One lone figure holds centre stage in a portrayal of mental anguish and entrapment. A barely delineated square lights the floor, her prison cell, accentuating a confused and misty internal world. Hand gestures played over her mouth add to the claustrophobia and loss of communication. Her confusion is palpable. Although she reaches out, her isolation is evident, her small world is getting smaller. The sound track however, was disappointingly distracting and overproduced. Perhaps it was intended to deepen the alienation of the dancer, but it got in the way of engaging us fully in this poignant personal struggle.
With barely a pause for breath in 25 minutes this was a piece of exhausting, energetic dance theatre. A battle of dominance and masculinity, with references to slavery and brotherhood. An empty chair, the only prop, served as a cold onlooker, a dispassionate controller. Two shadows appeared intermittently on the screen behind; alter egos perhaps reminding us of our own. This was, it seemed, another inner world of entrapment and estrangement where communication worked on a different level. Although I was left out in the cold this was evidently a well-considered work which was appreciated by many of the young audience.
A screen with a door and window divided the stage, creating a sense of an inner and outer world. What is this place? Is it another cell or a place of safety? Who is the sitting sixth person controlling the scene, his face lit by a computer screen? The other five dancers work together to create a tense atmosphere of dis- ease, control and fractured relationships. This is another dark piece of work where both the sound track and the choreography weave their magic. We are pulled in and pushed out, inside then outside, safe and then cast adrift, free to make our interpretation but left insecure and unsure.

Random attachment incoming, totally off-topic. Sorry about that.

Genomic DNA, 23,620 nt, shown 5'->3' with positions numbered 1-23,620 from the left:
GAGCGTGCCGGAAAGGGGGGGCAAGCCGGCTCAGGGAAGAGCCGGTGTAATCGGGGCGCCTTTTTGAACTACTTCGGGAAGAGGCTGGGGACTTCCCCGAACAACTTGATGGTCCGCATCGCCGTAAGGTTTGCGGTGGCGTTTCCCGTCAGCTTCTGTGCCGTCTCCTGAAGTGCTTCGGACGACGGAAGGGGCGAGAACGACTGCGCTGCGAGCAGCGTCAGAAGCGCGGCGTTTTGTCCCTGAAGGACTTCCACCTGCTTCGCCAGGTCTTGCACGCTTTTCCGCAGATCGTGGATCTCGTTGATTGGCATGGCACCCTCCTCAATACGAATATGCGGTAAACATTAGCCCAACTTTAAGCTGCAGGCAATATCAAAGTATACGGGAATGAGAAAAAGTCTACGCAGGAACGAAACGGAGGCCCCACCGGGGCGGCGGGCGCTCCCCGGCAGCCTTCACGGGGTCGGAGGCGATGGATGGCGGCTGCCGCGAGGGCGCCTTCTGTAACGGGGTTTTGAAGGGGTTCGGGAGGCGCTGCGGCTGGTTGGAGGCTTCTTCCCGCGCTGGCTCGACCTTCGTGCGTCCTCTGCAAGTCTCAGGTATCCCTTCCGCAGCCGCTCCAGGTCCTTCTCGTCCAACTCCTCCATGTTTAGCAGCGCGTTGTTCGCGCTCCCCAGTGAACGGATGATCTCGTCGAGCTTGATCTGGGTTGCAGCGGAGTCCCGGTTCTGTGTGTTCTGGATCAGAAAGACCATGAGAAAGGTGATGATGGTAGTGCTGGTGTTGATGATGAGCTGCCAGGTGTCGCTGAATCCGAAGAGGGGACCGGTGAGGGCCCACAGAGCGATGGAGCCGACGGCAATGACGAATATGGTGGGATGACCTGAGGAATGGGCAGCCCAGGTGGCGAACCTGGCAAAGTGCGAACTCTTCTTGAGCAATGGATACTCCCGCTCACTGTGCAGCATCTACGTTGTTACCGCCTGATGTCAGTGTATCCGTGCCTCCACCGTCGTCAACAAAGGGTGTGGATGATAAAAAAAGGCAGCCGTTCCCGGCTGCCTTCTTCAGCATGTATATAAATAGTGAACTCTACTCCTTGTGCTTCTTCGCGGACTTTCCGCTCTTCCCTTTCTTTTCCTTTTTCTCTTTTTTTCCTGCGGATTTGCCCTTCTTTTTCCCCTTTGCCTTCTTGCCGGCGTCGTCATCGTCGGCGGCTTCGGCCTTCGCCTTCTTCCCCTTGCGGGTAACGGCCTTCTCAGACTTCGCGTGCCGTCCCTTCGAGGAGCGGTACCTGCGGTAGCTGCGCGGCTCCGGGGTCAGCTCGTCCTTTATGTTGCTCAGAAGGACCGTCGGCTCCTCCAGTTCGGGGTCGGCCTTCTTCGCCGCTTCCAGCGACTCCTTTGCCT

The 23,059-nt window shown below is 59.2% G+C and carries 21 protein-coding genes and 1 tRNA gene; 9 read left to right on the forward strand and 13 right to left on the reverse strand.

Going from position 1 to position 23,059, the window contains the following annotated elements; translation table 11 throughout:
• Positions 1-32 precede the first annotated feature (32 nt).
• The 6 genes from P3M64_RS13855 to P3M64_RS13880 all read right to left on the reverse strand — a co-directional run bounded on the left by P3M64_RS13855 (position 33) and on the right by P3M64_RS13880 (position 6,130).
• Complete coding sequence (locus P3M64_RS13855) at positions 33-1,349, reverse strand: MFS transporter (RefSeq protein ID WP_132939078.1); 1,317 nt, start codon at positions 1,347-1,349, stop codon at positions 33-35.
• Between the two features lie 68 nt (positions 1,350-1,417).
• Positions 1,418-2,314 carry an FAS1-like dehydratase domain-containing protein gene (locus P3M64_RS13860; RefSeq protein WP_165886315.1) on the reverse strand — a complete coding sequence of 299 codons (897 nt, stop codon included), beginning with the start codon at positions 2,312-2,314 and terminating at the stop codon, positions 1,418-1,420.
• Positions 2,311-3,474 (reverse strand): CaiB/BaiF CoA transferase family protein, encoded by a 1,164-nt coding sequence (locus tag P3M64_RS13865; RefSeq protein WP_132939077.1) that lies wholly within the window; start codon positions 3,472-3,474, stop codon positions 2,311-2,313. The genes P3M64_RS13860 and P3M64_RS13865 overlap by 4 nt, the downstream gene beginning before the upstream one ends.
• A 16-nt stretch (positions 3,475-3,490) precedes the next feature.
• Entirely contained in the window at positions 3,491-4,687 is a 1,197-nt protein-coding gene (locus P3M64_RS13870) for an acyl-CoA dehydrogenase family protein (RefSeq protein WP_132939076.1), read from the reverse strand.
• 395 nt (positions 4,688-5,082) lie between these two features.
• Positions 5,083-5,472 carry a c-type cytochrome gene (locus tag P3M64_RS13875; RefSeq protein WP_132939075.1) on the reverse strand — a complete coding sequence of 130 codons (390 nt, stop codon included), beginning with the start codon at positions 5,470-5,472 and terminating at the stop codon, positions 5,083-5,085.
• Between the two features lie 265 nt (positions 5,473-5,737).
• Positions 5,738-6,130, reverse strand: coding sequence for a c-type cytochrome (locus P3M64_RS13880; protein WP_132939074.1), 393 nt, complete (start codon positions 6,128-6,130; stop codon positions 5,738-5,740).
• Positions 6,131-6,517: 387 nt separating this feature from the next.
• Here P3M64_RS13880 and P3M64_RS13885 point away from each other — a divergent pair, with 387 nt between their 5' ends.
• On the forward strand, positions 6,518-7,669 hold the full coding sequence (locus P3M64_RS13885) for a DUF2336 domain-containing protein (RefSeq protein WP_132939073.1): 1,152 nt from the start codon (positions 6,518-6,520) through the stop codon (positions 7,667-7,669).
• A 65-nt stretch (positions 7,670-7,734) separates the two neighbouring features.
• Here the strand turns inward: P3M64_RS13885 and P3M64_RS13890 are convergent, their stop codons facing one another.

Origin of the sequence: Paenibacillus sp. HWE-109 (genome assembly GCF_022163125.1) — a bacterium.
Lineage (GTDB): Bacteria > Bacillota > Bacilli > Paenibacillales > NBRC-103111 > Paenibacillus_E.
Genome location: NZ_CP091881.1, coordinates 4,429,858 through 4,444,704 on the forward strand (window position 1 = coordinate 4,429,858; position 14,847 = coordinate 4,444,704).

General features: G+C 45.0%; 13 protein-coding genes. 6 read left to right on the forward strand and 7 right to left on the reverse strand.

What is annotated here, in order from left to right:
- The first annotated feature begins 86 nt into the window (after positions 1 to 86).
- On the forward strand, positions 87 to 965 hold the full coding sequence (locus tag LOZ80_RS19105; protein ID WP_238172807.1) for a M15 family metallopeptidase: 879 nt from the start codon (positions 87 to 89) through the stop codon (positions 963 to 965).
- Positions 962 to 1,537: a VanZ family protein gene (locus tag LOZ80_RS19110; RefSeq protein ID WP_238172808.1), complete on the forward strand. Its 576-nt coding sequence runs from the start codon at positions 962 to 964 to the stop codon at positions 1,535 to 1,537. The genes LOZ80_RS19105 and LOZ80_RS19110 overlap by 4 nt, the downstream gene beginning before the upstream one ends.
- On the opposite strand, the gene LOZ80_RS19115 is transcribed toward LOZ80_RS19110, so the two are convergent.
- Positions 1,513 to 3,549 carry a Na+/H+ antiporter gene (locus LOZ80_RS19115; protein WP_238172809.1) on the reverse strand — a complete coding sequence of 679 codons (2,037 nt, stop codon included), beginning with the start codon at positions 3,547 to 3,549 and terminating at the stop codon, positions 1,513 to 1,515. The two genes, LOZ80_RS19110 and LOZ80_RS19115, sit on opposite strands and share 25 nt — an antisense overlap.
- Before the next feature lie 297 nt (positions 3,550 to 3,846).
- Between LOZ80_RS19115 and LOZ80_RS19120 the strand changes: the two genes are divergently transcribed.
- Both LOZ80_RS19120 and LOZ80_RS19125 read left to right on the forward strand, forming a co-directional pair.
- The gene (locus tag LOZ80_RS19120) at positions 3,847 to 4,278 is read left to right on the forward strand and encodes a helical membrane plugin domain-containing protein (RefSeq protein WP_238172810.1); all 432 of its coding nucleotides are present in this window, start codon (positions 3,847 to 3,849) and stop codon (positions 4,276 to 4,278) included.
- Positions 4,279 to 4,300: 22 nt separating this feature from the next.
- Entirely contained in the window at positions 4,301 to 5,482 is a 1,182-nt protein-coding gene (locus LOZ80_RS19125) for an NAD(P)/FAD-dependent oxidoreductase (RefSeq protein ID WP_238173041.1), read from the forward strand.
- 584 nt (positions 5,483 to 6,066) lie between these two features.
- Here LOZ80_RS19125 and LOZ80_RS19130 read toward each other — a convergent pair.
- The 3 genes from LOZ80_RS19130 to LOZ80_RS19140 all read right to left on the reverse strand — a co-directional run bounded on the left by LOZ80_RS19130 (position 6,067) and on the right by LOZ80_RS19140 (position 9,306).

Brooding unease characterises Resolution 2019’s opening bill, with three sombre studies in identity. Jane Chan’s compelling and compassionate solo Void is a dance of faltering memory, infirmity and dignity. Initially a hunched figure in off-white, surrounded by gloom, Chan moves with a flickering, tentative uncertainty that modulates into thwarted thrashing of the upper body. Clutching at her throat, she’s a figure seemingly straitjacketed by the disrepair of both body and mind, the air around her molasses-thick with frustration. Yet, a vista of illuminated space opens around her. A physical eloquence emerges – percussive footwork, the ceremonial arc of arms that paint the air with wrists as aqueous as ink. Though the cinematic score is a little overly-insistent on surging sentimentality, Chan’s choreographic voice is nuanced and humane.
Up next is Joshua Nash’s Blacklist, performed by the choreographer and Jordan Douglas to an effectively murky score of swampy beats, ominous clangs and distorted voices. Bare-chested, the men start out with a sluggish, slumped energy, sloping across the space on a strangely aimless quest. Then the krump kicks in. There’s excellent detail and control in the synchronised snap of their heads, the muscular ornamentation and kinetic surge through the shoulders and torso. They move with skittering grace and belligerent stomps, from combative brawniness to looser, brotherly badinage. A single touch speaks of struggle and support. Though occasionally diffuse (25 minutes is a long time to fill), Blacklist contains passages of thrilling intensity.
Finishing the bill is No Sudden Moves, a piece for five raggedly-clad dancers by Victoria Fox, accompanied by an onstage DJ sending out bass vibrations heavy enough to charm all the earthworms in Islington. It’s a sonic effect reminiscent of Hofesh Shechter’s work and Shechterish physical tropes punctuate the dance of this restless, huddling tribe – folky inflections of the wrists, the loosely rolling groove of the hips. There’s impressive floorwork and full-bodied urgency, with changing dynamics suggestive of the group’s viciousness (a writhing scrap breaks out) and vulnerability.